Law School Discussion

Admitted Studenst: What would you do differently in application process?

Mr. Pink

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as for applications:

1-- i'd apply to safeties first, then reaches, and then the ones that you should be able to get into if you don't f*ck anything up.

apply to all of of them fairly early, if you can... but here's why i say this:

i found that even though i worked SO hard on my personal statement and resumes and suplemental activity lists and the whole package before i got going, the first ones still sucked compared to the last ones.  i caught errors, i thought of things to make the applications better.... in trying to REALLY impress my super-reaches, i came up with stuff that hadn't occured to me before.

i applied to the schools i should have been able to get into first, and then i threw in safeties, and then i did reaches.... and then i realized that i'm an idiot, really, and that if i'd given the schools i'm a solid candidate for the same app package i sent to my reaches then i would've sailed through...

instead i'm looking at it and stressing bc i realize now that the application some of these schools got just was not as strong.

2-- if i could take back one other thing, it would be finding this message board. y'all screwed up already by already finding it... but here's why: honestly, when i threw in an application to harvard, or mich, or northwestern or any of those.. i figured eh, i won't get in, but i don't know anyone who has anyway.. clearly not many people get into those schools, so i won't feel so bad. most people i knew had scored around 163 on lsats, average at penn was 161, and my superhero buddy got a 168 which we all though was brilliant.. so when i got a 165, i thought hey 93 percentile, not too shabby.

and then i discovered on LSD that the average LSAT score is actually a 169, and that everyone and their mom is trying to decide whether they should accept full rides from Penn or Yale or UCLA. 

read: it's just a *tad* scewed, and has the potential to make you feel like a real idiot even if by any other standard you're actually pretty awesome



very funny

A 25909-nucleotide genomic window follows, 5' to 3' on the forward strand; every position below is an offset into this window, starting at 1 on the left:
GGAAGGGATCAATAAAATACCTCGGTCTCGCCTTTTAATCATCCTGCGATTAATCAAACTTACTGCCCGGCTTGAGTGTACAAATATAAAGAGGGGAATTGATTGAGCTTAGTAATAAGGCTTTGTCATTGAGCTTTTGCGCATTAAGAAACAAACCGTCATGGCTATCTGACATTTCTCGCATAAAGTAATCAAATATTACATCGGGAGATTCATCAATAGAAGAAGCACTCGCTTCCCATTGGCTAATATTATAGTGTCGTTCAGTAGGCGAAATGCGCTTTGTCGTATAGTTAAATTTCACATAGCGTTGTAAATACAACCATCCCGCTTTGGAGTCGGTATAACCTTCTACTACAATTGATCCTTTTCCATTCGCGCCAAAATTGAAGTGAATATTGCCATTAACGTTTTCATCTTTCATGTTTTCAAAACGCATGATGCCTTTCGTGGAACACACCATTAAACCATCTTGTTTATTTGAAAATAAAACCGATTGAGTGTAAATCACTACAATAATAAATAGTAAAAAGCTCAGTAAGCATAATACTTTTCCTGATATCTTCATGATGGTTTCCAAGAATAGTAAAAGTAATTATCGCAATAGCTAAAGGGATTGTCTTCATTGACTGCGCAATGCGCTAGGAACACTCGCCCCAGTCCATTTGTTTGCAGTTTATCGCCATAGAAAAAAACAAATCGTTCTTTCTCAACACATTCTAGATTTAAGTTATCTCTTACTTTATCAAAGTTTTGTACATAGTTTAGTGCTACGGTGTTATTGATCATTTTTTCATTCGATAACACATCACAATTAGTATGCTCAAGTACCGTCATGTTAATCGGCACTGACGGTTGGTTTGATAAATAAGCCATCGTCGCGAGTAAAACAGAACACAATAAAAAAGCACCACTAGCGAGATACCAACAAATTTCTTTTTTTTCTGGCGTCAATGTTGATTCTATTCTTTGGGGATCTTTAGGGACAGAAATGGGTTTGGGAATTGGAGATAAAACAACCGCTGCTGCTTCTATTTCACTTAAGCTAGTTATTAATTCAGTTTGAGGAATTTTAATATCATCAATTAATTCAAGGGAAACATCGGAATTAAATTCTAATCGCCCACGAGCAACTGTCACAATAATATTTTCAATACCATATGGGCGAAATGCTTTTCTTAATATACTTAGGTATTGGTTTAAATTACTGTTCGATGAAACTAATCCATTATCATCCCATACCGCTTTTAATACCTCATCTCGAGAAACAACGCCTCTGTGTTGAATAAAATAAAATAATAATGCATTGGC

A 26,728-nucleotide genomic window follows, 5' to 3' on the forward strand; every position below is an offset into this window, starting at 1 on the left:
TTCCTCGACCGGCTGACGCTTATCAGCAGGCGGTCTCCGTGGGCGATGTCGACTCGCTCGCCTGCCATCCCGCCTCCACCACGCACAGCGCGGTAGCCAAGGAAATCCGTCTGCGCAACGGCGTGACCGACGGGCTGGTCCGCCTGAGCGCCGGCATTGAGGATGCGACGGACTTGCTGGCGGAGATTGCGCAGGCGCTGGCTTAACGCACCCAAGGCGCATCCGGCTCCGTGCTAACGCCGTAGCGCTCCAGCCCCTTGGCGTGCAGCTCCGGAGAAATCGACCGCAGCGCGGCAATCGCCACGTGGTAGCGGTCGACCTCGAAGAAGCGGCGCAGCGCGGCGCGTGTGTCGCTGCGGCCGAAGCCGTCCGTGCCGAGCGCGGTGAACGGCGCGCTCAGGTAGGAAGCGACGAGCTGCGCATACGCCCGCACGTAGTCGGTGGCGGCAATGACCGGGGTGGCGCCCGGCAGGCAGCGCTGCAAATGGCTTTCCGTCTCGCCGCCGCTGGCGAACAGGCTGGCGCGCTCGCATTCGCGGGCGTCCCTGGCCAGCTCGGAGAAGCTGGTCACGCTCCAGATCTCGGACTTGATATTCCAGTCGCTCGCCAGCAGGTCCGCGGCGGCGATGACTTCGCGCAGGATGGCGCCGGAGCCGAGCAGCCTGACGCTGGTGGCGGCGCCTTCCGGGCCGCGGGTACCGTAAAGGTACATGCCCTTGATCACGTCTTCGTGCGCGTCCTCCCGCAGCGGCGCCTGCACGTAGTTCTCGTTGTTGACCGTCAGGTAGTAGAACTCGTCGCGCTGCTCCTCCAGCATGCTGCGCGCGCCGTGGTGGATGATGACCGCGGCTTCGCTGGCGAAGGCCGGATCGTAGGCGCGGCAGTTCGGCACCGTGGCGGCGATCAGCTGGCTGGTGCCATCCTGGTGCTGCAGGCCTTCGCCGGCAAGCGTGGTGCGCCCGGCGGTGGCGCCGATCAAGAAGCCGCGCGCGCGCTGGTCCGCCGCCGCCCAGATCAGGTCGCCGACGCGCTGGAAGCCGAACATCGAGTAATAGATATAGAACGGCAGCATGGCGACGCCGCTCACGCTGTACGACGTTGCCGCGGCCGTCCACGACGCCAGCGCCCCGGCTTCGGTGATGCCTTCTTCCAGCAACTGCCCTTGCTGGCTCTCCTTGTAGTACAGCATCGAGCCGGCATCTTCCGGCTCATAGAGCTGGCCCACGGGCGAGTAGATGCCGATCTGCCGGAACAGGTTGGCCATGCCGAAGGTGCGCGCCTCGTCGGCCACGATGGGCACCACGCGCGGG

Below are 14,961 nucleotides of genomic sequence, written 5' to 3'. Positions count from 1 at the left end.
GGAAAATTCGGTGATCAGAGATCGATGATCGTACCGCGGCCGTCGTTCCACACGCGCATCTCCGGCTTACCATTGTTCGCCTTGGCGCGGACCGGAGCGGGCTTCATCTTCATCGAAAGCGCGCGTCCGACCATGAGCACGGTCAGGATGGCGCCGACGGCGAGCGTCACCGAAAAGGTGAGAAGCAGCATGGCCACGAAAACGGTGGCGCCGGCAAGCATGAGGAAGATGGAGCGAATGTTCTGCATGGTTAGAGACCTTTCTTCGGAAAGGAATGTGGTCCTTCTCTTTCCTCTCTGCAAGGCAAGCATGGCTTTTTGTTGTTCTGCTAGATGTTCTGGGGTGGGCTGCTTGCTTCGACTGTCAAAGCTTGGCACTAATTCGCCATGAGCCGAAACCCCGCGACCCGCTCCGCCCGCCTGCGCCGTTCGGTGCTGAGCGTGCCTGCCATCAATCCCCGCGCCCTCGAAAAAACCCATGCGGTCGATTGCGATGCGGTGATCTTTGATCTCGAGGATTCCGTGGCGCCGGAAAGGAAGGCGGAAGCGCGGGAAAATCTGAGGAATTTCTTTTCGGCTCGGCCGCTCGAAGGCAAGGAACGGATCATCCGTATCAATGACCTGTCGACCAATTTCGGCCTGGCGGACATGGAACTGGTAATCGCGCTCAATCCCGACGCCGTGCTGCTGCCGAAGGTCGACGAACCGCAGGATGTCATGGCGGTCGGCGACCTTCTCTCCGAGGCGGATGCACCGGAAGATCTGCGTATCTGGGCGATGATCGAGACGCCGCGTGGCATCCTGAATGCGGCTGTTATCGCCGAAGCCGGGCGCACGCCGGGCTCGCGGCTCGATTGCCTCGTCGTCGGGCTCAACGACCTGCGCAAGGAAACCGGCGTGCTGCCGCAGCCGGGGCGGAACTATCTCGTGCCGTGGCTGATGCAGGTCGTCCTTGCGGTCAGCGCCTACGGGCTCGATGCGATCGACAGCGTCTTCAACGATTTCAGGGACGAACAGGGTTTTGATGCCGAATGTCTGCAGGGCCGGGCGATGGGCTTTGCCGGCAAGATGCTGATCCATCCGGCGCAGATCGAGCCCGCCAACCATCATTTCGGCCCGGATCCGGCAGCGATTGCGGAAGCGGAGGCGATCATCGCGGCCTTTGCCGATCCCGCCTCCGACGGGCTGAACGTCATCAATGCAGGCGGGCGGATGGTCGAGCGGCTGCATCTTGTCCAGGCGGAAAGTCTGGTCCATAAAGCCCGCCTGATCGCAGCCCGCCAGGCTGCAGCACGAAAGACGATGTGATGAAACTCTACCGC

joespecial

One last thing - do not take Lawschooldiscussion (or xoxo for that matter) as the gospel. Many people here have no clue what they are talking about. Talk to people in REAL LIFE that are in law school or are already practicing lawyers.

Totally agree with that. Take every opportunity to talk to working lawyers or even law school profs/administrators about legal careers and other questions you have. They will sometimes tell you the exact opposite of the "common knowledge" on message boards.

D. Pro

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this thread is lovely... good stuff people ;D

Mr. Pink

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this thread is lovely... good stuff people ;D

I must agreed...got a lot out of this Thread...now if only John Galt would post here.

Burning Sands, Esq.

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One last thing - do not take Lawschooldiscussion (or xoxo for that matter) as the gospel. Many people here have no clue what they are talking about. Talk to people in REAL LIFE that are in law school or are already practicing lawyers.

Totally agree with that. Take every opportunity to talk to working lawyers or even law school profs/administrators about legal careers and other questions you have. They will sometimes tell you the exact opposite of the "common knowledge" on message boards.

Cosign with a permenant black sharpie.

Victor

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One last thing - do not take Lawschooldiscussion (or xoxo for that matter) as the gospel. Many people here have no clue what they are talking about. Talk to people in REAL LIFE that are in law school or are already practicing lawyers.

Totally agree with that. Take every opportunity to talk to working lawyers or even law school profs/administrators about legal careers and other questions you have. They will sometimes tell you the exact opposite of the "common knowledge" on message boards.

Cosign with a permenant black sharpie.

I think LSD posters assume since someone has high numbers they know what theyre talking about.


THE BLUE SWEATER

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I would have put more thought inot my essays at the top 3 schools.